By Alex Topchishvili, Johnson Cornell Tech MBA ’18
One of the main reasons I chose to attend Cornell for my MBA is their recently launched Fintech Intensive, offered at the incredible Cornell Tech campus in NYC. The intensive, led by Drew Pascarella, blends teaching us hard skills, involving us in collaborative projects with both startups and institutional players in NY, and exposing us to a roster of incredible speakers.
One of my favorite speakers this month was Ben Alden, a fintech legal authority, Cornell University alumnus, and General Counsel of Betterment. I could not have been more impressed by the quality, openness, and insightfulness of Ben’s presentation at Cornell Tech. By the end of the class, we were all sold on Betterment’s human centric vision and culture.
Here are my 5 major takeaways from the presentation:
1. Wealth management is ripe for disruption
Traditional wealth management is under tremendous scrutiny from clients in recent years for the following reasons:
- (i) high required minimum account balances,
- (ii) high fees,
- (iii) inability to produce differentiated investment returns, and
- (iv) a lack of technology solutions that facilitate ease of use and information transparency.
Since the financial crisis, digitization has disrupted the wealth management practice with new startups gaining market share and incumbents revisiting their business models in the face of increasing competition and pricing pressure.
2. The SEC’s approach to fintech is promising
Contrary to popular belief, the SEC is actually encouraging fintech innovation and is taking steps to improve clarity on regulation. In recent years they have been actively soliciting input and involvement from leading industry stakeholders (including Betterment) to recommend ways the agency can improve regulation around the following technologies:
- (i) Robo-advisors — to democratize investment
- (ii) Blockchain — to make trading, clearing, and settlement processes more efficient and cheaper
- (iii) Online marketplace lenders & crowdfunding platforms — to create valuable sources of capital for small businesses and entrepreneurs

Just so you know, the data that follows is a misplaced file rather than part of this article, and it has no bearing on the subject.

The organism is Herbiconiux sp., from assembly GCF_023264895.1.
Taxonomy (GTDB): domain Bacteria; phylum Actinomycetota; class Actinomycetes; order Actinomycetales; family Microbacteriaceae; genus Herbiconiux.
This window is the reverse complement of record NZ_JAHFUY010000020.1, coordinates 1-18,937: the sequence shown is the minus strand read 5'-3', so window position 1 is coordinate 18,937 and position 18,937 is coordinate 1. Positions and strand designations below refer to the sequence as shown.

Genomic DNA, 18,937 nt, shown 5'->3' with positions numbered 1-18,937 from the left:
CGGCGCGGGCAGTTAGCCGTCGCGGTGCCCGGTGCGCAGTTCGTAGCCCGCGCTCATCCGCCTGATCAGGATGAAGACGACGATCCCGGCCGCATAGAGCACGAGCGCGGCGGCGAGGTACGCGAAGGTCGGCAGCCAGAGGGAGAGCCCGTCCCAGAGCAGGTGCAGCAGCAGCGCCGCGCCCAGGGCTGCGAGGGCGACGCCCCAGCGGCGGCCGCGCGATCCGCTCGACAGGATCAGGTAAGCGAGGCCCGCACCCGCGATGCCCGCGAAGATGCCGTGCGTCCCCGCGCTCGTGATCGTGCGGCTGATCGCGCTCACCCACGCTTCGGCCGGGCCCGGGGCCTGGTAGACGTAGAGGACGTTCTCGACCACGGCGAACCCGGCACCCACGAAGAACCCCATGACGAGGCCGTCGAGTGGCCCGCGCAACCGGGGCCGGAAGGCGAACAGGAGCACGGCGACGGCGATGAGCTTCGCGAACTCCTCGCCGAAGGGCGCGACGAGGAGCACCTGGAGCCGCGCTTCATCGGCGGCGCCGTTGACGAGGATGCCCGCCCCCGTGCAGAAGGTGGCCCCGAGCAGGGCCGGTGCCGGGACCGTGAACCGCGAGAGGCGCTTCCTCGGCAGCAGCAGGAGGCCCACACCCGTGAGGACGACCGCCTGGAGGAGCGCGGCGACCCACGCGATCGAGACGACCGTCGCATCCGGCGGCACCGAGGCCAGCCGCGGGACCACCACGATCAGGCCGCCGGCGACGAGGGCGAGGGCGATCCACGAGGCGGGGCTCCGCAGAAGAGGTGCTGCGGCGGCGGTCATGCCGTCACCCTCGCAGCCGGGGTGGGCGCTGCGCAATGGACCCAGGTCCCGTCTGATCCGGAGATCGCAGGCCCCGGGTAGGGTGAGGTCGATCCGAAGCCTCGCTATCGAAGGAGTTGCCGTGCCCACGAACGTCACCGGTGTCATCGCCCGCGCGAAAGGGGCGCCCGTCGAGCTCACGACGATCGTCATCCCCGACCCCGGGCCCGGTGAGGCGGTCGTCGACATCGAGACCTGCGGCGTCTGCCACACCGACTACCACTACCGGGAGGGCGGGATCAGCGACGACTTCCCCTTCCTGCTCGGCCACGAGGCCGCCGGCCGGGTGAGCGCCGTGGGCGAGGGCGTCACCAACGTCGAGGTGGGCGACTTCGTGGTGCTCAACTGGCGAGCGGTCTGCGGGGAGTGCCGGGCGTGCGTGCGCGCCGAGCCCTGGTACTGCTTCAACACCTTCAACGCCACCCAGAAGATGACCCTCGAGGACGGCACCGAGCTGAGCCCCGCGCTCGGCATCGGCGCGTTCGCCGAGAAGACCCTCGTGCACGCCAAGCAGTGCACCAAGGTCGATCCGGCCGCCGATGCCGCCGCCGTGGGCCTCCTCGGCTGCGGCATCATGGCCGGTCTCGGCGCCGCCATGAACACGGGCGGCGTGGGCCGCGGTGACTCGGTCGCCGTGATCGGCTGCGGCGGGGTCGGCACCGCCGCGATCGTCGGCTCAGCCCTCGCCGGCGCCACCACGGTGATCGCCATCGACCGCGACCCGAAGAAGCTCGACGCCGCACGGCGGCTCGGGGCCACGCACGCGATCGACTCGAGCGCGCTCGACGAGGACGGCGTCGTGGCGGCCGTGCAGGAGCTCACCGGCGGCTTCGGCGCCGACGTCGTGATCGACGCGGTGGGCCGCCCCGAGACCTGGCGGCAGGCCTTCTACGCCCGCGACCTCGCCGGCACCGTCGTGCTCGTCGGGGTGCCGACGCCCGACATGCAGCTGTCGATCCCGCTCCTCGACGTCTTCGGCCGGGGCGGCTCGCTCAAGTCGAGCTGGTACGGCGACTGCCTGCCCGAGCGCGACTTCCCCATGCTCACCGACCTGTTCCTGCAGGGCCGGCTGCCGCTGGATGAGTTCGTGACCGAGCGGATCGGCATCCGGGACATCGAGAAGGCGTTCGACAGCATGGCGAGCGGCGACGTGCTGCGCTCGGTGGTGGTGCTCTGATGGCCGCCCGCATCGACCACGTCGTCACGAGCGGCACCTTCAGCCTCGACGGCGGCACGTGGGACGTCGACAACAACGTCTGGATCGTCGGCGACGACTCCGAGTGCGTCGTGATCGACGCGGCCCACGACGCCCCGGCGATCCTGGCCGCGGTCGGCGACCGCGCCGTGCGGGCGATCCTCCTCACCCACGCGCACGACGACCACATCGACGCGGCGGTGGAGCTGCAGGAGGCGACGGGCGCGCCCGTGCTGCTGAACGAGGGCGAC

3. Robo-advisors record impressive growth
The growth in automated investing pioneered by Betterment and Wealthfronthas resulted in assets under management in the billions. If these companies continue their CAGR of 68% until 2027, robotic-advisors can reach an AUM of $90 trillion. The growth is so impressive that traditional players such as Schwab and Vanguard have entered the fray. The growth is driven by three major factors:
- (i) lower management fees, between 0.15% and 0.5%
- (ii) similar (if not better) performance, since beating the market is nearly impossible these days
- (iii) no minimum balance requirement
4. Frictionless Design, Narrative & Simplicity
Everything about Betterment, from their product to their business model, screams simplicity and friction-less design. Their narrative is clear:
To empower you to make the most of your money, so you can live better.
Every feature and every piece of content they release comes back to this simple narrative, making it stronger and more compelling. This has the effect of (i) keeping their marketing and sales efforts laser focused on solving this problem and (ii) makes customers connect with what they are building more quickly and organically.
5. The importance of setting up the right legal structure
Ben credits a great amount of Betterment’s success to Eli Broverman, a young securities lawyer from NYU Law who co-founded Betterment alongside Jon Stein. He stressed Eli’s foresight in selecting the right legal structure for Betterment in the earliest days of the business. Not only did it impact things like taxes, paperwork, and liability, but it optimized the company for massive growth in the future. Betterment operates as both an SEC-registered investment advisor as well as a registered broker-dealer. The parent company for Betterment LLC and Betterment Securities, Betterment Holdings, Inc., was established in January, 2008.